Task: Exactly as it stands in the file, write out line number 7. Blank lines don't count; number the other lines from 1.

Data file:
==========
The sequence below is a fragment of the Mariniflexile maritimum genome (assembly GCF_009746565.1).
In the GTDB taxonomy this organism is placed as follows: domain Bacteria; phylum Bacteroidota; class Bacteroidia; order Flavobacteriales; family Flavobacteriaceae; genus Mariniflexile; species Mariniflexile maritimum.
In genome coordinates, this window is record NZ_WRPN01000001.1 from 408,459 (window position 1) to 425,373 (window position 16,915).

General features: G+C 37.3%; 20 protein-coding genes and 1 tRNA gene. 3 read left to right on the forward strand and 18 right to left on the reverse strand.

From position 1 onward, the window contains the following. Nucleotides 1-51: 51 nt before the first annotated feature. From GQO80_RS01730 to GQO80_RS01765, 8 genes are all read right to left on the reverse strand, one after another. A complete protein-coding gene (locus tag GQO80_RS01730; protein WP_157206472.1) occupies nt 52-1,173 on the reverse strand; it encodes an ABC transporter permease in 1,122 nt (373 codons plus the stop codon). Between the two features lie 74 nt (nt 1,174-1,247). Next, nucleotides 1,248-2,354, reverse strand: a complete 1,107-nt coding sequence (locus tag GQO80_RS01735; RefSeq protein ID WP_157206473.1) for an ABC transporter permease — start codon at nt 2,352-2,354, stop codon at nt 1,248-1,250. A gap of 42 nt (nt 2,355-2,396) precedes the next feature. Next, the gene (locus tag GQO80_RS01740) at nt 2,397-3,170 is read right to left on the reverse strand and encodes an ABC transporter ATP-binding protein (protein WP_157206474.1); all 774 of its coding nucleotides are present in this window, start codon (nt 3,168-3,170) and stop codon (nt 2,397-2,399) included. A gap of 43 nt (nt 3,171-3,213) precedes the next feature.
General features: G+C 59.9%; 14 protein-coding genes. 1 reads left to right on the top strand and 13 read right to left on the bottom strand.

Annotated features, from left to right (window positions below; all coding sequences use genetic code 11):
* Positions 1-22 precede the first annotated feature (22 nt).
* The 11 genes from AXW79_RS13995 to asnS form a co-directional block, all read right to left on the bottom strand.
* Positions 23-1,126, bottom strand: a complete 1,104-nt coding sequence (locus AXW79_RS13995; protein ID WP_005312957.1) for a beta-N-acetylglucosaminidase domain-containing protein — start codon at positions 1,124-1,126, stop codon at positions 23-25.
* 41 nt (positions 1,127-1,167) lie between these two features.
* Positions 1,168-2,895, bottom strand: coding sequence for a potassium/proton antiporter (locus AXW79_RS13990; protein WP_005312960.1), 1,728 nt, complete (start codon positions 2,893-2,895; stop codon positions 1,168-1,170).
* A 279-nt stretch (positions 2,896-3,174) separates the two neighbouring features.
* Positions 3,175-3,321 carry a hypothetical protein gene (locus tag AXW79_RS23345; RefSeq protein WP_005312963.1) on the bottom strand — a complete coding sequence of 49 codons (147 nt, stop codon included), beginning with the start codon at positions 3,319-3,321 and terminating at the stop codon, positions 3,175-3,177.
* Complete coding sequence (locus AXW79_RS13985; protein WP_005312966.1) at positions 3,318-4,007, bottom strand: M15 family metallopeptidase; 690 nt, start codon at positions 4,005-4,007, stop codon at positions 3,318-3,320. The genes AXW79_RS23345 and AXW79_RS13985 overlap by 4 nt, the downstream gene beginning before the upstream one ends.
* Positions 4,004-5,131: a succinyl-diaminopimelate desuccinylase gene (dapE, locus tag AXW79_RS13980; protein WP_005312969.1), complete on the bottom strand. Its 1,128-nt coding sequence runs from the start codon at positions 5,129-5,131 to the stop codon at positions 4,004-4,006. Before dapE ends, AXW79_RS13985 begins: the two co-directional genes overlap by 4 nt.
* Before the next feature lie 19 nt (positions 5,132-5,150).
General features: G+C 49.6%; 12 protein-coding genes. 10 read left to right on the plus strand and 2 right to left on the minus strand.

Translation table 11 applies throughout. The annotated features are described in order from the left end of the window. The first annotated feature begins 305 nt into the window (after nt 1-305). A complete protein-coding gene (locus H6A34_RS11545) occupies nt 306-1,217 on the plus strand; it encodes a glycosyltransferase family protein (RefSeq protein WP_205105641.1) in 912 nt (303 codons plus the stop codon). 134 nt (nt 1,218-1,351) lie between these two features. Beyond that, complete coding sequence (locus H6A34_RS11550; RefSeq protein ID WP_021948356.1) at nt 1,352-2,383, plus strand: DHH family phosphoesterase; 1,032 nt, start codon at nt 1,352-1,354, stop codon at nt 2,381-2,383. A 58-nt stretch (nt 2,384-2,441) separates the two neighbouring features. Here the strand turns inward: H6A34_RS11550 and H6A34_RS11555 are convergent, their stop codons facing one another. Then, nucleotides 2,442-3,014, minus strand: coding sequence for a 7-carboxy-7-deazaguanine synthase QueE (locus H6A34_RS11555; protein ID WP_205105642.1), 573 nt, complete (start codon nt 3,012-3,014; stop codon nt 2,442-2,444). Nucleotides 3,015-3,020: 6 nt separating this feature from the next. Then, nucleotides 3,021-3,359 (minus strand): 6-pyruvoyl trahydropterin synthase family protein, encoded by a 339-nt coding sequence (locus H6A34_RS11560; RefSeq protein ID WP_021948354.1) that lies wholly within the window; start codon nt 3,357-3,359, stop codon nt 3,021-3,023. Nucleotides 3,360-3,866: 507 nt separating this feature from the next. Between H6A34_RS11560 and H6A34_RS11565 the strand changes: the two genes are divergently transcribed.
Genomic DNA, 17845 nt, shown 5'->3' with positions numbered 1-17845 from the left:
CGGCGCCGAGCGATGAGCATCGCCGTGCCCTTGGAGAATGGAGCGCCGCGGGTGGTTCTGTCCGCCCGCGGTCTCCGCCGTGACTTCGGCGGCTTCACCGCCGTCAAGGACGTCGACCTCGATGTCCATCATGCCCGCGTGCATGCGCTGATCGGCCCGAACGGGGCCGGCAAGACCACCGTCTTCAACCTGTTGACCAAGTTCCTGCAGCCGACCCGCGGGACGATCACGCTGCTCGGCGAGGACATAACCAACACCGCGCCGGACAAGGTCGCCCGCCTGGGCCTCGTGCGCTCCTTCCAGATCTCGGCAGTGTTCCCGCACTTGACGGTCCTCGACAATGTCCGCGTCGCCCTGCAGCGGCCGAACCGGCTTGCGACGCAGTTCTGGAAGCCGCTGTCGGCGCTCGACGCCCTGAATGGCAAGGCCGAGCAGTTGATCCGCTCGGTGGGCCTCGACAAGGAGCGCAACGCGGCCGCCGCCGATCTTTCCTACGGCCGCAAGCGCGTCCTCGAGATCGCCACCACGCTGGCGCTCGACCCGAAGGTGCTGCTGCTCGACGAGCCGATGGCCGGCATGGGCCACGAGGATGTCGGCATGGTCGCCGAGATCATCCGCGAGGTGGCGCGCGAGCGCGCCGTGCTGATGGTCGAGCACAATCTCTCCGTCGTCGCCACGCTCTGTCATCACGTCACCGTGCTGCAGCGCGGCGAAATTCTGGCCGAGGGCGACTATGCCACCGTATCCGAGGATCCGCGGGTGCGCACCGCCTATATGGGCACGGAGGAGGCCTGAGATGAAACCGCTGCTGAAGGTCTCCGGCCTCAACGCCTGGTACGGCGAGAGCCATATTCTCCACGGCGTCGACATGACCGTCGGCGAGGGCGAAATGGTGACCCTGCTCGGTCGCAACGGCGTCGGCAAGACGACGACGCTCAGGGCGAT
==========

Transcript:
Annotated features, from left to right (window positions below; all coding sequences use genetic code 11):